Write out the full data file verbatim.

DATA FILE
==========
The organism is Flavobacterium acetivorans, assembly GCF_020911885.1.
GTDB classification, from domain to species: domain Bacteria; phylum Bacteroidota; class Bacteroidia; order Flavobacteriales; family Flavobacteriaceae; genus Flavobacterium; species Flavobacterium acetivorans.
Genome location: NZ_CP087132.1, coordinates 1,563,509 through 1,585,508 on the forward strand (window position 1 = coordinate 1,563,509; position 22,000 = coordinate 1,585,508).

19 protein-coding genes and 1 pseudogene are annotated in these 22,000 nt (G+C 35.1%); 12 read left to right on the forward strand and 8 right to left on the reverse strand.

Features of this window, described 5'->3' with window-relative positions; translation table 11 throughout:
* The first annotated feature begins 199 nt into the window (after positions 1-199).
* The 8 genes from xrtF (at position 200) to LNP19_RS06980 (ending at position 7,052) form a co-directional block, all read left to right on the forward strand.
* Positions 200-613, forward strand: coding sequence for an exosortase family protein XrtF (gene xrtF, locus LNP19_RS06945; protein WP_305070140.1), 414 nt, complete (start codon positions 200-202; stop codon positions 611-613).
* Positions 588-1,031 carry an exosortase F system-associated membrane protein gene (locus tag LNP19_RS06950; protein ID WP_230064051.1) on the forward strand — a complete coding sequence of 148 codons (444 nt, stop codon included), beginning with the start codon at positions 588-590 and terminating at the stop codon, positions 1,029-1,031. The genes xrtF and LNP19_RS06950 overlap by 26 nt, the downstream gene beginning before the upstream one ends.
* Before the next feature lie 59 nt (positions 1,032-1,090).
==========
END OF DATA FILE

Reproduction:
The organism is Flavobacterium acetivorans, assembly GCF_020911885.1.
GTDB classification, from domain to species: domain Bacteria; phylum Bacteroidota; class Bacteroidia; order Flavobacteriales; family Flavobacteriaceae; genus Flavobacterium; species Flavobacterium acetivorans.
Genome location: NZ_CP087132.1, coordinates 1,563,509 through 1,585,508 on the forward strand (window position 1 = coordinate 1,563,509; position 22,000 = coordinate 1,585,508).

19 protein-coding genes and 1 pseudogene are annotated in these 22,000 nt (G+C 35.1%); 12 read left to right on the forward strand and 8 right to left on the reverse strand.

Features of this window, described 5'->3' with window-relative positions; translation table 11 throughout:
* The first annotated feature begins 199 nt into the window (after positions 1-199).
* The 8 genes from xrtF (at position 200) to LNP19_RS06980 (ending at position 7,052) form a co-directional block, all read left to right on the forward strand.
* Positions 200-613, forward strand: coding sequence for an exosortase family protein XrtF (gene xrtF, locus LNP19_RS06945; protein WP_305070140.1), 414 nt, complete (start codon positions 200-202; stop codon positions 611-613).
* Positions 588-1,031 carry an exosortase F system-associated membrane protein gene (locus tag LNP19_RS06950; protein ID WP_230064051.1) on the forward strand — a complete coding sequence of 148 codons (444 nt, stop codon included), beginning with the start codon at positions 588-590 and terminating at the stop codon, positions 1,029-1,031. The genes xrtF and LNP19_RS06950 overlap by 26 nt, the downstream gene beginning before the upstream one ends.
* Before the next feature lie 59 nt (positions 1,032-1,090).